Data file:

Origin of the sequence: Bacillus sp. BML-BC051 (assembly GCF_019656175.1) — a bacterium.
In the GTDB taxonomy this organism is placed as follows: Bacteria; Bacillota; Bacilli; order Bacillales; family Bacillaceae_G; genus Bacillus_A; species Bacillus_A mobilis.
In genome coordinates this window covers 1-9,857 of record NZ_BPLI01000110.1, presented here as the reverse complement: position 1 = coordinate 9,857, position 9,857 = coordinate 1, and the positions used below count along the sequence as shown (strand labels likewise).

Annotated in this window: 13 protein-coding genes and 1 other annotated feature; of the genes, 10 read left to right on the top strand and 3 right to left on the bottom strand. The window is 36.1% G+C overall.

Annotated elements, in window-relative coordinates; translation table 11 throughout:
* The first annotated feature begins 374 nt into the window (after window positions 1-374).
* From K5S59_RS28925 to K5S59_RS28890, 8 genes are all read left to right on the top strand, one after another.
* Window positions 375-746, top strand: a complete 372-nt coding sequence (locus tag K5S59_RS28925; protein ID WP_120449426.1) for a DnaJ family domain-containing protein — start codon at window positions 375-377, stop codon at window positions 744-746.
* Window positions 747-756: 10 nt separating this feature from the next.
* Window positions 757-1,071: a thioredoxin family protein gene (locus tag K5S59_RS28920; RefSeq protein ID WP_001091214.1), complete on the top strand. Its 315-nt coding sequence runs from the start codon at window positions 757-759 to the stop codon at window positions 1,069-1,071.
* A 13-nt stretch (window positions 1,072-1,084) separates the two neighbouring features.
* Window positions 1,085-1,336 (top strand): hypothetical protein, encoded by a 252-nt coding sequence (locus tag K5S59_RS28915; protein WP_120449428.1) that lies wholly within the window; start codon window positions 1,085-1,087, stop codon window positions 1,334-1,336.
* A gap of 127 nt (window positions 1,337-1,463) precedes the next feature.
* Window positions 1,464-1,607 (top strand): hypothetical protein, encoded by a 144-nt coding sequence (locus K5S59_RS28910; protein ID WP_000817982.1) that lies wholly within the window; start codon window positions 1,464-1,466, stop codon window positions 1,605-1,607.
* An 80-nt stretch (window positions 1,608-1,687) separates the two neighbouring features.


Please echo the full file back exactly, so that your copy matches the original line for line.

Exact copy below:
Origin of the sequence: Bacillus sp. BML-BC051 (assembly GCF_019656175.1) — a bacterium.
In the GTDB taxonomy this organism is placed as follows: Bacteria; Bacillota; Bacilli; order Bacillales; family Bacillaceae_G; genus Bacillus_A; species Bacillus_A mobilis.
In genome coordinates this window covers 1-9,857 of record NZ_BPLI01000110.1, presented here as the reverse complement: position 1 = coordinate 9,857, position 9,857 = coordinate 1, and the positions used below count along the sequence as shown (strand labels likewise).

Annotated in this window: 13 protein-coding genes and 1 other annotated feature; of the genes, 10 read left to right on the top strand and 3 right to left on the bottom strand. The window is 36.1% G+C overall.

Annotated elements, in window-relative coordinates; translation table 11 throughout:
* The first annotated feature begins 374 nt into the window (after window positions 1-374).
* From K5S59_RS28925 to K5S59_RS28890, 8 genes are all read left to right on the top strand, one after another.
* Window positions 375-746, top strand: a complete 372-nt coding sequence (locus tag K5S59_RS28925; protein ID WP_120449426.1) for a DnaJ family domain-containing protein — start codon at window positions 375-377, stop codon at window positions 744-746.
* Window positions 747-756: 10 nt separating this feature from the next.
* Window positions 757-1,071: a thioredoxin family protein gene (locus tag K5S59_RS28920; RefSeq protein ID WP_001091214.1), complete on the top strand. Its 315-nt coding sequence runs from the start codon at window positions 757-759 to the stop codon at window positions 1,069-1,071.
* A 13-nt stretch (window positions 1,072-1,084) separates the two neighbouring features.
* Window positions 1,085-1,336 (top strand): hypothetical protein, encoded by a 252-nt coding sequence (locus tag K5S59_RS28915; protein WP_120449428.1) that lies wholly within the window; start codon window positions 1,085-1,087, stop codon window positions 1,334-1,336.
* A gap of 127 nt (window positions 1,337-1,463) precedes the next feature.
* Window positions 1,464-1,607 (top strand): hypothetical protein, encoded by a 144-nt coding sequence (locus K5S59_RS28910; protein ID WP_000817982.1) that lies wholly within the window; start codon window positions 1,464-1,466, stop codon window positions 1,605-1,607.
* An 80-nt stretch (window positions 1,608-1,687) separates the two neighbouring features.